and with which we’re not fully familiar.

We joined Oden in Longyearbyen on Svalbard last Monday (Aug 8). The
meteorology team – myself and John from Leeds, Piotr from Stockholm, and
Anna from SMHI in Norrkoping – immediately started sorting out all the
instrumentation that needed reinstalling. Most of the work was done back
in May, and all the sensors installed and tested, but we didn’t want to
leave them on the mast for the two months before the cruise started.

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We got everything installed and powered up, and almost immediately found
our first problem. The Licor gas analyser, which makes water vapour
measurements, wasn’t starting up properly. We took the spare up, and
tested that: working! So, a complete swap of sensor and it’s interface box.

The next problem was the radio sounding kit. This is the ground station
for weather balloons. Data from weather balloons is used to initialise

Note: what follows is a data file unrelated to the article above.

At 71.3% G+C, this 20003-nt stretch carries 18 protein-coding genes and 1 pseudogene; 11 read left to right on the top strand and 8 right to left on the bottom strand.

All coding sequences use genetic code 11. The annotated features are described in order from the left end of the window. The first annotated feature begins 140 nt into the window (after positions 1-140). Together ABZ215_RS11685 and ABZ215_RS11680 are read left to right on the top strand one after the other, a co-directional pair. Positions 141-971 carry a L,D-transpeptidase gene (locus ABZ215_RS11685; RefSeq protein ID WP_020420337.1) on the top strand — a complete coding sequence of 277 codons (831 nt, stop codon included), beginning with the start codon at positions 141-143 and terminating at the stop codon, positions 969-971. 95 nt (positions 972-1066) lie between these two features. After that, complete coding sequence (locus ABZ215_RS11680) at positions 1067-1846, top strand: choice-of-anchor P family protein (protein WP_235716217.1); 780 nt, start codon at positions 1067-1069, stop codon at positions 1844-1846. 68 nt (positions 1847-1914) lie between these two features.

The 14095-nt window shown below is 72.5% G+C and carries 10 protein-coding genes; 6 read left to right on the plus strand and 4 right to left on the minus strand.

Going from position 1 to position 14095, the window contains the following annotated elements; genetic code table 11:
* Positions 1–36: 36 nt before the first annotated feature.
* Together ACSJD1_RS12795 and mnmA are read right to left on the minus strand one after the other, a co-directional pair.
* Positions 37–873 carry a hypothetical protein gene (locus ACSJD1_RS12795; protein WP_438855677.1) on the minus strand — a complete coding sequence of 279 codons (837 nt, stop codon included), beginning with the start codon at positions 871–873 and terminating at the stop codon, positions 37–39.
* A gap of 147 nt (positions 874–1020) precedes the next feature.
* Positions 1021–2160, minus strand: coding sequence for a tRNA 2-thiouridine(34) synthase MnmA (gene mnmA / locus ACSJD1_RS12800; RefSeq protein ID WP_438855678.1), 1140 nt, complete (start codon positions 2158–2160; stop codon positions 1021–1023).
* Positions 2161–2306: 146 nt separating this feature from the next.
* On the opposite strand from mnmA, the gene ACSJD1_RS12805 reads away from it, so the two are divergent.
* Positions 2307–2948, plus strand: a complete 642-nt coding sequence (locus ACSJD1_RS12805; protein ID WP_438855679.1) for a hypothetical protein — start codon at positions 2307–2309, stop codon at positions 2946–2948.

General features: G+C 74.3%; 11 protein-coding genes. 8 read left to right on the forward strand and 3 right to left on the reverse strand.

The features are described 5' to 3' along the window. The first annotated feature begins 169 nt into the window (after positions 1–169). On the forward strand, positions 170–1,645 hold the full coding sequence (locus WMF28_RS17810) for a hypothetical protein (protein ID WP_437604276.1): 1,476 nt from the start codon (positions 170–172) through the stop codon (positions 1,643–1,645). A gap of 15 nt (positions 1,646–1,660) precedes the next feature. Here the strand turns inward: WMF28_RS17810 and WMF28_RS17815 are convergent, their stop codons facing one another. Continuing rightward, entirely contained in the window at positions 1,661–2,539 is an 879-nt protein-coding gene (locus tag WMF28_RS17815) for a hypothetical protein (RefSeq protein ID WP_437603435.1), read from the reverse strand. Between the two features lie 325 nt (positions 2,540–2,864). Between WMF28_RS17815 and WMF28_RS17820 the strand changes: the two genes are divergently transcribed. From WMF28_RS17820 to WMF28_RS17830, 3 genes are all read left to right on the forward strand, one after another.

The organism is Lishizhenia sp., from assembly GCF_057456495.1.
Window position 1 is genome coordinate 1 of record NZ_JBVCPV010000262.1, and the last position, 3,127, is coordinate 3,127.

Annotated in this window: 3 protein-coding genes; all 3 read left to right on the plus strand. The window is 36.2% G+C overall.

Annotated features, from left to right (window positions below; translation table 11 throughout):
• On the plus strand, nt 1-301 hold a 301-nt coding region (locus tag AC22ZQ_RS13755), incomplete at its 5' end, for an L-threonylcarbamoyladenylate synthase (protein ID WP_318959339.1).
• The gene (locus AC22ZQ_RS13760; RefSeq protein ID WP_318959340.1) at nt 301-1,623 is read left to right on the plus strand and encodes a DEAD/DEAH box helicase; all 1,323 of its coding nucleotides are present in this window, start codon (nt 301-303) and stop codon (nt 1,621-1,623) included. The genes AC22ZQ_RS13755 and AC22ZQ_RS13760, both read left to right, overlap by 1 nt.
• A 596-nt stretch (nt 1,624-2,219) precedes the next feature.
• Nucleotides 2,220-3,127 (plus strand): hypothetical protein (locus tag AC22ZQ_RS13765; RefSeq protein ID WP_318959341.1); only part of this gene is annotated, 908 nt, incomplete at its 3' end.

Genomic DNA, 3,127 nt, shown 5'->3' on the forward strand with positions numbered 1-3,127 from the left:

weather forecast models, providing measurements of temperature,
humidity, and winds from the surface up to an altitude of about 25 km.
When we first ran through a dummy sounding – just running the radiosonde
on deck – to check the configuration of the system, we got no reception
of the radio signal. After several days of intermittently trying to get
this working – checking all the cables to antennas, double checking them
on a standalone radio receiver, etc, and many email exchanges with the
manufacturer’s engineers, we think the radio receiver card in the
sounding station has failed. A week on and we’re still testing and
trying out possible fixes but with no luck yet. This is a major blow to
the meteorology programme; there are very few direct measurements in the
Arctic, and forecast centres are always keen to get any they can.